Sunday, May 19, 2024

US Treasury sanctions more Sinaloa Cartel affiliates

The United States Treasury’s Office of Foreign Assets Control (OFAC) announced new sanctions against nine affiliates of the Sinaloa Cartel on Tuesday, accusing them of participating in large-scale fentanyl trafficking to the United States.

The nine men are all part of the “Los Chapitos” faction of the Sinaloa Cartel, operated by the sons of infamous jailed cartel boss Joaquín “El Chapo” Guzmán. Seven were indicted by a New York district court in April, for crimes including fentanyl trafficking, weapons trafficking, and money laundering.

Those targeted by the U.S. Treasury all work for the “Los Chapitos” wing of the Sinaloa Cartel, operated by the sons of Joaquín “El Chapo” Guzmán, three of them seen here. Ovidio Guzmán (far right) was extradited to the United States on Sept. 18. (Archive)

Those charged include:

  • Jorge Humberto Figueroa Benitez, a leader of the Chapitos’ security apparatus who commands a violent group of assassins.
  • Brothers Leobardo García Corrales and Martín García Corrales, who operate fentanyl labs in the state of Oaxaca, using the proceeds to buy weapons.
  • Liborio Nuñez Aguirre, Samuel León Alvarado and Carlos Mario Limón Vázquez, who operate a network of fentanyl labs across Mexico, trafficking the drug into the U.S.
  • Mario Alberto Jiménez Castro, who operates a money laundering network that transfers proceeds from U.S. fentanyl sales to Sinaloa Cartel leaders in Mexico.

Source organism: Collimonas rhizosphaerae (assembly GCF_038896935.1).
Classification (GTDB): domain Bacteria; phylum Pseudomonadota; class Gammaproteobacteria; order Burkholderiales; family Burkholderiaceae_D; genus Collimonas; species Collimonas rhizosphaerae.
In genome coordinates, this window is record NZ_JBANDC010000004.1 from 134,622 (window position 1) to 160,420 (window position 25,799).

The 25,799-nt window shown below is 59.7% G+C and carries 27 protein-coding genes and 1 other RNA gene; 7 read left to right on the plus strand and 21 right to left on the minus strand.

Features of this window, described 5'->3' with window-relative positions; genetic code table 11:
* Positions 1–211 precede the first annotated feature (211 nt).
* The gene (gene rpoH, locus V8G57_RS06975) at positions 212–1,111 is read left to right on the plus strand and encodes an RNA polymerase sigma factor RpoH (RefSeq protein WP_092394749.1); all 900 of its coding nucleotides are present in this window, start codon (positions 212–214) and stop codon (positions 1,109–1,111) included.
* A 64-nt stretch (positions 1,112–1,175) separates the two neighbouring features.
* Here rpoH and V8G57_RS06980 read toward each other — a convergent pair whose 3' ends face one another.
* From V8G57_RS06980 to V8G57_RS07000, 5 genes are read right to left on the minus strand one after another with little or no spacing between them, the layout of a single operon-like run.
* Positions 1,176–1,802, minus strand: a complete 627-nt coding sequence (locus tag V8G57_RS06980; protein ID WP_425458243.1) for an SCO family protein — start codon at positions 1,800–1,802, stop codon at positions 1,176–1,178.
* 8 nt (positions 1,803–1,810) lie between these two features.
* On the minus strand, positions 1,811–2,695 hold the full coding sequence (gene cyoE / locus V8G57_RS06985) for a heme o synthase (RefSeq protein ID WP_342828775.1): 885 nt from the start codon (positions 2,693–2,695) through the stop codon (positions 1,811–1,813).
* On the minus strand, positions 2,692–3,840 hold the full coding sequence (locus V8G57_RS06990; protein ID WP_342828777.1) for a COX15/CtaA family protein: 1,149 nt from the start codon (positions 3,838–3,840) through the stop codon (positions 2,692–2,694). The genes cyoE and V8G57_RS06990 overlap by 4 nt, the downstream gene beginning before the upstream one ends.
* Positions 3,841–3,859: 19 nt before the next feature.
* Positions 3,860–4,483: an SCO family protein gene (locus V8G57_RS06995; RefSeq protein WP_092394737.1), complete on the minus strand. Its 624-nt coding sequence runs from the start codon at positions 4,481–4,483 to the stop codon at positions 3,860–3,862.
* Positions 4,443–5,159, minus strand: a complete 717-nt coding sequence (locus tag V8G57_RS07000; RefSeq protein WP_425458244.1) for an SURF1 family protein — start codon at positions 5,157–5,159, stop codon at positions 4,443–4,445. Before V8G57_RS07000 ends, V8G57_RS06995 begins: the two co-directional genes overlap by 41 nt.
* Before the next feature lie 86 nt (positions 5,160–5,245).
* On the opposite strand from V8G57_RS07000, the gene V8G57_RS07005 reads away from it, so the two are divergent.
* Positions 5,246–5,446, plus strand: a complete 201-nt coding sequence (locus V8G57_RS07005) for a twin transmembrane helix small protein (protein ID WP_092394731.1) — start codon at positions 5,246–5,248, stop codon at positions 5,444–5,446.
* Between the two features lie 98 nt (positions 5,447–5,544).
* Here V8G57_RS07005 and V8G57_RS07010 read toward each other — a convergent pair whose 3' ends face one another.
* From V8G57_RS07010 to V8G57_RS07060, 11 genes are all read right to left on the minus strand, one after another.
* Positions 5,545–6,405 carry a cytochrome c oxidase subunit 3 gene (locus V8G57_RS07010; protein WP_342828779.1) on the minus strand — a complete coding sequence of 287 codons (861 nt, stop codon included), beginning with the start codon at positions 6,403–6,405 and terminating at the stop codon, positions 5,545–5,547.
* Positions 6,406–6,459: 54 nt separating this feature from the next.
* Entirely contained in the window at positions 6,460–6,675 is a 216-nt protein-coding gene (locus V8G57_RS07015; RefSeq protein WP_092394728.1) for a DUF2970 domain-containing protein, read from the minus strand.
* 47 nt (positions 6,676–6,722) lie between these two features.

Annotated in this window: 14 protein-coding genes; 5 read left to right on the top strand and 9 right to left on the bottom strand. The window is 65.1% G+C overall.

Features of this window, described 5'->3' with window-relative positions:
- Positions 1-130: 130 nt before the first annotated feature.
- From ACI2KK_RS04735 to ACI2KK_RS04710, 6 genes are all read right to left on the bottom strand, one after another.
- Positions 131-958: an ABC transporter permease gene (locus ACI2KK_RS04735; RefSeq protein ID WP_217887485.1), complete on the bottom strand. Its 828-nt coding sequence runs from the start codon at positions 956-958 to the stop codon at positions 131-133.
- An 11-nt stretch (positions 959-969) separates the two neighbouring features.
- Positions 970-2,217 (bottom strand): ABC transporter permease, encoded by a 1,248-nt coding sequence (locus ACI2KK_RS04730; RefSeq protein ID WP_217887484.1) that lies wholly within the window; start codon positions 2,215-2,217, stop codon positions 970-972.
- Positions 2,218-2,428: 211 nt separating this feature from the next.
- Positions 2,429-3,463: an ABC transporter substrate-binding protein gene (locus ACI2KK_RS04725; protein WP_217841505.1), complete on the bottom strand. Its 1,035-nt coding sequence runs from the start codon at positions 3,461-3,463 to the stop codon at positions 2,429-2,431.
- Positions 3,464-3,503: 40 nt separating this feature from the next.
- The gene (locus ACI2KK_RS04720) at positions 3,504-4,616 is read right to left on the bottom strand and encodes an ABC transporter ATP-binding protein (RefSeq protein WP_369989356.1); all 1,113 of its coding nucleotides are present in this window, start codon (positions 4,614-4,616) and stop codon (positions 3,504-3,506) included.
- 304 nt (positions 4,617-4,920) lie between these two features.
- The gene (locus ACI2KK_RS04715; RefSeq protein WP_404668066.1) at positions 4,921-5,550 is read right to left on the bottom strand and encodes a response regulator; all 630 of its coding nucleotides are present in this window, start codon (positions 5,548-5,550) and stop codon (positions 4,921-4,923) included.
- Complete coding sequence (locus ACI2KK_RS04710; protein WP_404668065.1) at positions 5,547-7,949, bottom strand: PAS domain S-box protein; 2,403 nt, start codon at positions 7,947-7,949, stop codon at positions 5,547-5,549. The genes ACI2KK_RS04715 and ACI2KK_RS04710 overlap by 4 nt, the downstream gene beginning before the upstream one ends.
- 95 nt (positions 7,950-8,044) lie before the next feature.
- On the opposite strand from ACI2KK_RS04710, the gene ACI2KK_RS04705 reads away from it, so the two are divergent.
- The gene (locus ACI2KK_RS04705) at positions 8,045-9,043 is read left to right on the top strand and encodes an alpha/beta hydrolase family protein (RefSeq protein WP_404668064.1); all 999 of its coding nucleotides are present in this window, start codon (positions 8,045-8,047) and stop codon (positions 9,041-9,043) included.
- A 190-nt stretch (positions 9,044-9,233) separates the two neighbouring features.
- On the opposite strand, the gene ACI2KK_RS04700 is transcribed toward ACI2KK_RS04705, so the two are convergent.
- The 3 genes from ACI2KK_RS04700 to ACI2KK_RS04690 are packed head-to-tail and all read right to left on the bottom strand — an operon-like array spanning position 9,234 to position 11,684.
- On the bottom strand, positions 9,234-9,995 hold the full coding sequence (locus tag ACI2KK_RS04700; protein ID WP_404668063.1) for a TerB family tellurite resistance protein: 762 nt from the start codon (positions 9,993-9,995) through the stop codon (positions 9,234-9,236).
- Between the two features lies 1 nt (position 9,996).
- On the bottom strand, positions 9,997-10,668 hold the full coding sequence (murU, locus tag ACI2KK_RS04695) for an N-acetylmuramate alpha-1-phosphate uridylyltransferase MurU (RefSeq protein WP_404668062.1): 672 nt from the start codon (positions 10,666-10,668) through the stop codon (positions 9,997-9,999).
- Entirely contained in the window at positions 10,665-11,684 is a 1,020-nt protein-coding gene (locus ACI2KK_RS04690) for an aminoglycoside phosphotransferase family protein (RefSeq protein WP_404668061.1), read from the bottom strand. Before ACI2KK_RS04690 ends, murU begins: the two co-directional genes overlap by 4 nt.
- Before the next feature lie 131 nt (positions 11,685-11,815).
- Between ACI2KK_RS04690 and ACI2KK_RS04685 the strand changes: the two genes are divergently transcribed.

Semar drug bust
Mexico has been increasing its seizures of fentanyl and other illicit drugs. (Semar/Cuartoscuro)

The two other individuals designated by the OFAC are Julio César Domínguez Hernández and Jesús Miguel Vibanco García, described as associates of Jiménez Castro. The sanctions allow the Treasury to freeze the targets’ U.S. assets, and prohibit any U.S. citizen from doing business with them.

“Today’s actions show that Treasury and the Administration will continue to relentlessly target the criminal enterprises threatening international security and flooding our communities with fentanyl and other deadly drugs,” said Brian E. Nelson, Undersecretary of the Treasury for Terrorism and Financial Intelligence.

He stressed that the sanctions were part of a “whole-of-government effort to address the opioid public health crisis plaguing the United States.”

Mexico is coming under increasing U.S. pressure to combat fentanyl, which Mexican cartels manufacture using Chinese precursor chemicals and then smuggle over the border.

President López Obrador has sought to downplay Mexican involvement in the manufacturing of fentanyl, but has also emphasized his administration’s efforts to intercept the drug. Foreign Minister Alicia Bárcena said last week that Mexico accounted for a quarter of global seizures of fentanyl since 2020.

With reports from El Universal

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